The Who & Why of Auditing for Licensing
With 2015 coming to a close and planning/budgeting for next year underway, now is the time to consider an audit plan for 2016. While many brand owners are familiar with the audit process and its benefits, there are still too many that have never put an audit plan into place. If you fall into that latter category, here’s a quick rundown of Why and Who you should audit:
Why Should I Audit My Licensees?
• Audits can be revenue producers, not only from the recovery of under-reported historical royalties but from the additional future cash flows now that reporting errors have been identified and corrected.
• Waiting too long means audit rights may expire, a licensee may not have the financial means to cover a finding that spans several years, licensees may not have retained historical data going back that far, and/or it’s not ingrained in licensees that audits are just a normal course of business
• Potential untapped revenue streams may be identified if it’s discovered that a specific licensed product category isn’t being sold or a specific licensed market isn’t being reached. On the flip side, it helps you identify products being sold that either intrude upon the rights of another licensee or that violate distribution channels or territories
Who Do I Audit?
Now that I’ve convinced you to get that audit program up and running, your next question is likely “where do I start?”:
• Start with your larger licensees, focusing on ones with expiring audit rights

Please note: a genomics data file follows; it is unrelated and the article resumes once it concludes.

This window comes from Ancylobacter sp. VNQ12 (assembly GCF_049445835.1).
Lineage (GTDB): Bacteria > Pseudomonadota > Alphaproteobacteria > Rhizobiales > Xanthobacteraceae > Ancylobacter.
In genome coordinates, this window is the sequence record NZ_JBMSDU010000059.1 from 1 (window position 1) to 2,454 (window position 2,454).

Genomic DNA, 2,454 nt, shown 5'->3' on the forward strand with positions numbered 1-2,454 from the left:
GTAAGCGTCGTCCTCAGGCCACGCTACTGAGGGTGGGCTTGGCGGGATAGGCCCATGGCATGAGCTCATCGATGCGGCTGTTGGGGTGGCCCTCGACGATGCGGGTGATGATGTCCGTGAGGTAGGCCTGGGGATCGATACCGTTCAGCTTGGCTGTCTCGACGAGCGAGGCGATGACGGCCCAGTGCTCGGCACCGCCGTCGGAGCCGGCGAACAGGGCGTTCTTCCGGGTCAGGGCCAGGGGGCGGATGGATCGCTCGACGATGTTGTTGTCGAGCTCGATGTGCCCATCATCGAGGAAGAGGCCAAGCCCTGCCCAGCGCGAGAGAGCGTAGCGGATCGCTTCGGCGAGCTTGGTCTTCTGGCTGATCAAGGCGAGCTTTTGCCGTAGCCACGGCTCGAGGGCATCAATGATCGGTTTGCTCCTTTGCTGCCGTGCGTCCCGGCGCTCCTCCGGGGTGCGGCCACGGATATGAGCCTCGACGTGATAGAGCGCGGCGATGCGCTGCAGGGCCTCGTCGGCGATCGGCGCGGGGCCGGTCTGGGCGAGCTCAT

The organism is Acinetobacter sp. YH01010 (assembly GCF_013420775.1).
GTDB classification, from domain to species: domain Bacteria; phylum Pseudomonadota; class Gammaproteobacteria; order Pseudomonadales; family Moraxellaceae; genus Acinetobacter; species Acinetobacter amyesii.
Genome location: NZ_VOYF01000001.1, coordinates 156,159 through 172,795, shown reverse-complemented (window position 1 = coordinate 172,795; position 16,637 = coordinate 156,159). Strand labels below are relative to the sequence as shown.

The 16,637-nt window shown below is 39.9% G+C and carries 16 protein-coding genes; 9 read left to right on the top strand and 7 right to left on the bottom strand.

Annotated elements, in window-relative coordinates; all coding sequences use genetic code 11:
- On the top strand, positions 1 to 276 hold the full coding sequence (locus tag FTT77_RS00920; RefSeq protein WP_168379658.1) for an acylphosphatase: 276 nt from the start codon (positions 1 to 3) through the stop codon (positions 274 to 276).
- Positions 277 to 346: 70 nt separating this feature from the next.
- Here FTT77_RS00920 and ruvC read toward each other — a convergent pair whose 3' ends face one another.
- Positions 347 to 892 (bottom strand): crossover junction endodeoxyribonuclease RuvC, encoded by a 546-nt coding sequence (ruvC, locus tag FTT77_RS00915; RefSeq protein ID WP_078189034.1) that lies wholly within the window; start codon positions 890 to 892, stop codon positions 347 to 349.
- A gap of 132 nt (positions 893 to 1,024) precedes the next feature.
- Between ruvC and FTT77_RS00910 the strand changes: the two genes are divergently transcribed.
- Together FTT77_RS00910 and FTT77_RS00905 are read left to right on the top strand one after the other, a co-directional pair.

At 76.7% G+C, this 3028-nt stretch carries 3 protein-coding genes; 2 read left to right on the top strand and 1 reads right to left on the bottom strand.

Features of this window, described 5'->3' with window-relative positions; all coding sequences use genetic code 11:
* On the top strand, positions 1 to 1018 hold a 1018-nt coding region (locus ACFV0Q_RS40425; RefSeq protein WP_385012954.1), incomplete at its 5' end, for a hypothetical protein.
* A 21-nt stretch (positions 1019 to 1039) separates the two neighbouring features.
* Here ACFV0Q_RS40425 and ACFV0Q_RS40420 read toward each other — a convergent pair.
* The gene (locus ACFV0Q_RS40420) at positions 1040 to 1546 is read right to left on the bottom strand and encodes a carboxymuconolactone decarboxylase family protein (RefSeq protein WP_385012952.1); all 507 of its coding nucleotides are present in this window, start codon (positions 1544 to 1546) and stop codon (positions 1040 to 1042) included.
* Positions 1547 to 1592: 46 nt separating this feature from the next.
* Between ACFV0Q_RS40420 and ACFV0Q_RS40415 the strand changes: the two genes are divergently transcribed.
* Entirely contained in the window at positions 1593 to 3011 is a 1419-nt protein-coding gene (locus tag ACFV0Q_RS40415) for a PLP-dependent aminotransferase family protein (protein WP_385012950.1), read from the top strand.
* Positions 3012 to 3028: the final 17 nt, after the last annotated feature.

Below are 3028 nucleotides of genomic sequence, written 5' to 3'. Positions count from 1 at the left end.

• Next, identify licensees that have red flags: chronic late reporting, consistently reporting earned royalties that are approximately in line with minimum guarantees, taking substantial deductions from gross sales, or reporting a period that substantially deviates from historical trends with no logical explanation, just to name a few
• Lastly, identify your remaining high-risk licensees: those reporting multiple distribution channels or countries, newer licensees that have experienced rapid growth, or licensees that have contracts with an abundance of variable terms such as multiple royalty rates or a laundry list of allowable versus non-allowable deductions.
When Should I Start My Audit Program?
I’ve given you the Why and the Who so the question becomes When. The answer is that there is no time like the present. Before rights begin to expire or non-compliant licensees dig themselves too deep of a hole to climb out of, go check up on your partners and make sure they’re holding up their end of the bargain.